Are You Doing Retirement Savings Right?

Are You Doing Retirement Savings Right?

This morning, I was listening to NPR and a story came on about income inequality in retirement.  It was an interesting story, though I think that a lot of the statistics were presented poorly.  On the surface, it is about how this current generation of retirees has a lot of women living with low incomes.  It’s a story that we’ve all heard many times.  It’s interesting, but it’s not particularly useful.  These women can’t go back in time to change how they prepared for retirement, and current workers are facing a very different landscape.

I think it is more important to look at the bigger picture:  everyone needs to be thinking about, and saving for, retirement.  Gone are the days where you could work for the same company for 40 years and retire with a pension, plus Social Security benefits, and live well through retirement.

The good news is that I think everyone who is currently of working age understands this new reality.  I’m not sure when the shift in thinking occurred, but I’m not that young and I’ve always known that retirement savings was important, and I couldn’t count on Social Security.  My kids, who are teens, absolutely get that they need to be responsible for creating their own retirement income.

The bad news is that while most workers understand that they need to save for retirement, many of them don’t have any idea what that actually looks like: how much they need to save, and the best ways to save.  Heck, some days I’m not sure that I am doing it right.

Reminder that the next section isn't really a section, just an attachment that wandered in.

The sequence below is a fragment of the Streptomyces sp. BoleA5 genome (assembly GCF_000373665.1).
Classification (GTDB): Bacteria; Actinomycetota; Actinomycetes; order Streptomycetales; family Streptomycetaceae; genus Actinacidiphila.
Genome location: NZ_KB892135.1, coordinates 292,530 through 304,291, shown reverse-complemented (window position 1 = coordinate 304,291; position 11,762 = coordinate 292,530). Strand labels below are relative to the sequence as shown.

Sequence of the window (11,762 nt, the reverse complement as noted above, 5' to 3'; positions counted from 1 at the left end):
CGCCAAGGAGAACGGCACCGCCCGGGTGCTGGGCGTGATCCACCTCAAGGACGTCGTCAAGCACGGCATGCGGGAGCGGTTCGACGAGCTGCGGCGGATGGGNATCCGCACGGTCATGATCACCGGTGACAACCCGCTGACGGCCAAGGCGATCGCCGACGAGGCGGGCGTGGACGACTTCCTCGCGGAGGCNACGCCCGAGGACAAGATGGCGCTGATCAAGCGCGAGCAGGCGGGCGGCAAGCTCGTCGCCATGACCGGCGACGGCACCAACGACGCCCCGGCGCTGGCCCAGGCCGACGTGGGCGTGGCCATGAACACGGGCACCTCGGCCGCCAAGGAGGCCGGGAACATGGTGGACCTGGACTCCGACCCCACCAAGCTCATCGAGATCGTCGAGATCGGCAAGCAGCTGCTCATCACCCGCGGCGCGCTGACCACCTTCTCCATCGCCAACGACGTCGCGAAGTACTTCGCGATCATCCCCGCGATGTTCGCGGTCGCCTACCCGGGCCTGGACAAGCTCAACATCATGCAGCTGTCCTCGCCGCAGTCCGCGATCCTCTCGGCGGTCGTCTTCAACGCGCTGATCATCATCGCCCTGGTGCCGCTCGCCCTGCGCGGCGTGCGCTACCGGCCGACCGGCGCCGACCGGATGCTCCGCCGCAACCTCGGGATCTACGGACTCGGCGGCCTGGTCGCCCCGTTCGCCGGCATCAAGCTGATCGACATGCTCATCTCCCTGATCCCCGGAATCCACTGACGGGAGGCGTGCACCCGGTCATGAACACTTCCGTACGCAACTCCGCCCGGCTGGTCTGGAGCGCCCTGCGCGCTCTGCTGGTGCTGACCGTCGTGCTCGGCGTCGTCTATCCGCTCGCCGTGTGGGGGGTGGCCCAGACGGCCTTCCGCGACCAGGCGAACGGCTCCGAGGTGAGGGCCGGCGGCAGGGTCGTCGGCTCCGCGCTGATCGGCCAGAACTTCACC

As a society, we’ve done a great job of shifting our thinking about who is responsible for retirement savings (the individual vs. the companies or the government), now we need to make the next big jump to understanding how we need to save for retirement.

I can’t write a post with step-by-step directions, because there is no single right answer.  Everyone has a unique situation, and so their best possible retirement savings plan will be different from their friend or their neighbor.  At the bare minimum, you should be contributing to the Thrift Savings Plan (TSP) if you are eliglble, and to an Individual Retiement Arrangement (IRA).  Don’t forget the non-working spouse!  With their relativelyhigh contribution limits, many workers will find that they don’t need anything else.  Once you’ve maxed out those two options, you need to meet with an unbiased, non-commissioned financial advisor who can help you build a plan that works for you and your family’s needs.

I’m mightly thankful that there are opportunities to save, especially tax-advantaged opportunities, and that people seem to have gotten the message that they need to save for themselves.  Now, let’s put that knowledge into action!

About the Author

Kate Horrell
Kate Horrell is a military financial coach, mom of four teens, and Navy spouse. She has a background in taxes and mortgage banking, and a trove of experience helping other military families with their money. Follow her on twitter @realKateHorrell.